Writer of Maclean's article meets Winnipeg mayor, North End community
"I'm here because... I want to witness what I think might be the start of some real change..." Macdonald said.
A special guest met members of Winnipeg's North End community at the bell tower on Friday evening.
After an article she wrote for Maclean's, which described Winnipeg as Canada's most racist city, made headlines around the country, Nancy Macdonald returned to Manitoba's capital.
On Friday, she gathered alongside dozens of people in Winnipeg's North End for Meet Me at the Bell Tower — an initiative that has been going on for three years, aimed at ending violence in the neighbourhood.
"I'm here because I want to see what happens," Macdonald said.
"I'm here because I support Michael [North End community activist] and I want to witness what I think might be the start of some real change in this neighbourhood."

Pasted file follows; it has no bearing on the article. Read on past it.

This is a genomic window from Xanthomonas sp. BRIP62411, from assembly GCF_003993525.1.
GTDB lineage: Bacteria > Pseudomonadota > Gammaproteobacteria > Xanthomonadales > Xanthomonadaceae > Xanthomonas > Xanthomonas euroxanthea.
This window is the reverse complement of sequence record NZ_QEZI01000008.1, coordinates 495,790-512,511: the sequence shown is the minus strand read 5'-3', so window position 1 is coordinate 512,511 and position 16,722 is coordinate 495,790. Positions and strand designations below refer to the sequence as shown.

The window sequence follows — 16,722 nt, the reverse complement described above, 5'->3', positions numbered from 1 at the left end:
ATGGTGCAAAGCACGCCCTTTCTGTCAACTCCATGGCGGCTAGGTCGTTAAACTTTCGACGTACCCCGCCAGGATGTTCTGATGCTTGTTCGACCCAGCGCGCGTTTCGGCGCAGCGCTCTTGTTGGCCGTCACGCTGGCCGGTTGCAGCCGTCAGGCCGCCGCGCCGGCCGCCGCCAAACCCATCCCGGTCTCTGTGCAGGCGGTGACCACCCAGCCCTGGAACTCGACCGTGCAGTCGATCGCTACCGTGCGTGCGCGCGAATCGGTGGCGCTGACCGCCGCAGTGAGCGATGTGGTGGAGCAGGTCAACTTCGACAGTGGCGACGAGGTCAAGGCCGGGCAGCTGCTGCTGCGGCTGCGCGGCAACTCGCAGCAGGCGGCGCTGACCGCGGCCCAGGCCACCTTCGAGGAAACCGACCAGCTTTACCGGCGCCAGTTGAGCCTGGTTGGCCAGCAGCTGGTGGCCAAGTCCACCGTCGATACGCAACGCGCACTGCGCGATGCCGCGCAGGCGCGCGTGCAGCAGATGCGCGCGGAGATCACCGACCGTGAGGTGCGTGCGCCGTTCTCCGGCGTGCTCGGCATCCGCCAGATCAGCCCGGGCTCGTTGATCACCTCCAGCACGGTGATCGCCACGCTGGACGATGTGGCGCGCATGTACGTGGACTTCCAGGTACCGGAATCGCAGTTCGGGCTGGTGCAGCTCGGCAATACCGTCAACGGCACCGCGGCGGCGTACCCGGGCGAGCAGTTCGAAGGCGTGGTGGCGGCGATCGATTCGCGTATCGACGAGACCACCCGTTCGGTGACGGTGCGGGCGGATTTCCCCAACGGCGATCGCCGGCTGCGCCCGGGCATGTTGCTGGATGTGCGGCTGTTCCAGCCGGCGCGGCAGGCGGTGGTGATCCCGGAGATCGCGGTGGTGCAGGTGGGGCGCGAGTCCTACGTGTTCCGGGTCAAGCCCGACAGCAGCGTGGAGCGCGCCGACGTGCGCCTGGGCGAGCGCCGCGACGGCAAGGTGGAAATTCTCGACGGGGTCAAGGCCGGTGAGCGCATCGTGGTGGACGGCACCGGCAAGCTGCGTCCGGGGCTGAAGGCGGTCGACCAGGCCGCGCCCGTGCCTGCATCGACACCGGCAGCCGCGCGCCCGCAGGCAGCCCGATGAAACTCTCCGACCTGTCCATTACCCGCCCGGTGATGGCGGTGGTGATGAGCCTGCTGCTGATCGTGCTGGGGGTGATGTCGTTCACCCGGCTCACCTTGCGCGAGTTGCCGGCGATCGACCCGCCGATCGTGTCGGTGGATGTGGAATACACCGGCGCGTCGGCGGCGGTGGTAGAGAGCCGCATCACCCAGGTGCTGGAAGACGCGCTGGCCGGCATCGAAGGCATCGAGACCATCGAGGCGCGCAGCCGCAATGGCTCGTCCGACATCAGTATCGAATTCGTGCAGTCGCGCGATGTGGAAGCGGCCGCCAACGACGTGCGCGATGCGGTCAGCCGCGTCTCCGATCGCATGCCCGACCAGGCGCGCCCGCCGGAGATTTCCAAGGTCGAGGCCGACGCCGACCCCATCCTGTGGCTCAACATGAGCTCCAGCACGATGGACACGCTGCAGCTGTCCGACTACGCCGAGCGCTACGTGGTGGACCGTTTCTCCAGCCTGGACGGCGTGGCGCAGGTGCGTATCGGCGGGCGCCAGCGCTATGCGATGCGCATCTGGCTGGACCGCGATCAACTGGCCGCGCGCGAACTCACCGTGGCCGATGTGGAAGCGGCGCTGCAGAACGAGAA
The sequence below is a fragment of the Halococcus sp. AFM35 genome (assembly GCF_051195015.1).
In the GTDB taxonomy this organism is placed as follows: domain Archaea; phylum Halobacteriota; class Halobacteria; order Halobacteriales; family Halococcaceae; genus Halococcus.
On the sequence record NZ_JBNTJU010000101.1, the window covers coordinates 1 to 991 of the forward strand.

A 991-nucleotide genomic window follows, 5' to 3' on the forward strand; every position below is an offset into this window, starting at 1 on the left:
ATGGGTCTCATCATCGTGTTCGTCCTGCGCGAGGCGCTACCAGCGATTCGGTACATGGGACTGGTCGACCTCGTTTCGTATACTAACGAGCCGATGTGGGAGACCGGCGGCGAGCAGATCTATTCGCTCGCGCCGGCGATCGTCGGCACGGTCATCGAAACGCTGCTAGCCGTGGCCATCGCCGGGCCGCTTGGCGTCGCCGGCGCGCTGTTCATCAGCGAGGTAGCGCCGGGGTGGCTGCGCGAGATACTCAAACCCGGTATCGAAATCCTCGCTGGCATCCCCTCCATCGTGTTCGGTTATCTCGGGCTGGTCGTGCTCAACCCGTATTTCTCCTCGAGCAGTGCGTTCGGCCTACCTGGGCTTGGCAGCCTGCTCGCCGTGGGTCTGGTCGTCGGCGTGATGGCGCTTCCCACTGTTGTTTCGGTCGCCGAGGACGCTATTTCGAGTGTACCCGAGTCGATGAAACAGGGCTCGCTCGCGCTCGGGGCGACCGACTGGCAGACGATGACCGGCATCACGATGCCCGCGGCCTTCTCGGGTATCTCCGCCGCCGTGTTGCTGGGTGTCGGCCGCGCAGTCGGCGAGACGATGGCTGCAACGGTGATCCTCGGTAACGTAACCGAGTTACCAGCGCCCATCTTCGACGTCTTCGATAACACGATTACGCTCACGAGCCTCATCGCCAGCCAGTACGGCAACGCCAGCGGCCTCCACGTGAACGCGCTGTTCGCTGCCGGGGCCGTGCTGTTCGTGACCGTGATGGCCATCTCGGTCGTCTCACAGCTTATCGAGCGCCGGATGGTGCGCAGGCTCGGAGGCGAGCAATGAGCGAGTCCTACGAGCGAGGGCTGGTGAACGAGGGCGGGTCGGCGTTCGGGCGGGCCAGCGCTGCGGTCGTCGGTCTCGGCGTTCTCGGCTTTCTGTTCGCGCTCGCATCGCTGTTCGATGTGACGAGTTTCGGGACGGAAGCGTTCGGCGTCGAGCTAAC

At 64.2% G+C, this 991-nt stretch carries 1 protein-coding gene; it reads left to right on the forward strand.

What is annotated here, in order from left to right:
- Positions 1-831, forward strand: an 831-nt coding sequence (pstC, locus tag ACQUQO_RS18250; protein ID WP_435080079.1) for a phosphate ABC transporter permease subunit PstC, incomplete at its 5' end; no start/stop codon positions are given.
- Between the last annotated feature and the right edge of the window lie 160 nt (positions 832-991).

In an interview with the CBC's Terry MacLeod, which can be heard below, Macdonald said she was amazed by the response to the story, and particularly Winnipeg Mayor Brian Bowman's reaction.
"It would have been so much easier for him, as a newly-elected mayor, to come out and say 'you're wrong Nancy. Maclean's is wrong. I'm captian Winnipeg and you get out of my city!' Instead, what he did was something so much harder, so much braver, so much more rare in politics. He showed true leadership."
Maclean's political editor Paul Wells agrees.
"When Maclean's says 'something's gone horribly wrong in your neighbourhood,' all you have to do is say 'well Maclean's is a rag and they don't know what they're talking about,' and then you can pretend the problem never existed," Wells said.
"The astonishing thing is that the mayor of Winnipeg didn't do that."
Macdonald said she was inspired to write about racism in Winnipeg after growing up in the city.
The controversial article has resulted in a number of reactions, including one from Bowman and others from members of Winnipeg's aboriginal community, non-aboriginal Winnipeggers and one that Macdonald herself noted as particularly moving; that of CBC host Rosanna Deerchild, who appeared on the cover of Maclean's and was quoted in the piece.